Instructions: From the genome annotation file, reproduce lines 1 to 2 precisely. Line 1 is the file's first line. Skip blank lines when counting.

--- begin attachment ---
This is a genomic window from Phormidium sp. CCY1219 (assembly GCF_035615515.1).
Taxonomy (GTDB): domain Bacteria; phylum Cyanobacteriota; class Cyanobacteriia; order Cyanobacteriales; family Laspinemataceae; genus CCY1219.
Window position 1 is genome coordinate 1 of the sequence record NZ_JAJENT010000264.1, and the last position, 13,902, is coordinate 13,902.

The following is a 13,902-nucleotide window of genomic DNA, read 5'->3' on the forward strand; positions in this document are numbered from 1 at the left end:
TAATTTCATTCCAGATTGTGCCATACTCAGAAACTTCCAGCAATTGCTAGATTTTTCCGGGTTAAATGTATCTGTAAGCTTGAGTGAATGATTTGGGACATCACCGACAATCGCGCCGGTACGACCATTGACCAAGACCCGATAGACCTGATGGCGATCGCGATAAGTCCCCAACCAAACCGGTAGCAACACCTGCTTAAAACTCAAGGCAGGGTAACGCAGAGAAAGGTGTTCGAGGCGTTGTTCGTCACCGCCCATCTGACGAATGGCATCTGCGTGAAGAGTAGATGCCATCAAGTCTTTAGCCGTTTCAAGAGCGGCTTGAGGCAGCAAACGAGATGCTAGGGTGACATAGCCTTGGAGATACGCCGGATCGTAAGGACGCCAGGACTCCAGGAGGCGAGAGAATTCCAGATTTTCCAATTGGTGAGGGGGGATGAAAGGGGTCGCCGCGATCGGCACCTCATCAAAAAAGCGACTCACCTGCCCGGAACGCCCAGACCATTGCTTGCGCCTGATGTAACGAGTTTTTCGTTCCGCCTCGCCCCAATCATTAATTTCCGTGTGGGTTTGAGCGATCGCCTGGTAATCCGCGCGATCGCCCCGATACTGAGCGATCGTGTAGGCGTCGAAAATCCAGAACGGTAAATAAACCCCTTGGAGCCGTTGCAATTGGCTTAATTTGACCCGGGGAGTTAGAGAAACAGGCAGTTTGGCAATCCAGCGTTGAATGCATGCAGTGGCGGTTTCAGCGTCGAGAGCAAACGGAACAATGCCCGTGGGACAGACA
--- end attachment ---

This is a genomic window from Phormidium sp. CCY1219 (assembly GCF_035615515.1).
Taxonomy (GTDB): domain Bacteria; phylum Cyanobacteriota; class Cyanobacteriia; order Cyanobacteriales; family Laspinemataceae; genus CCY1219.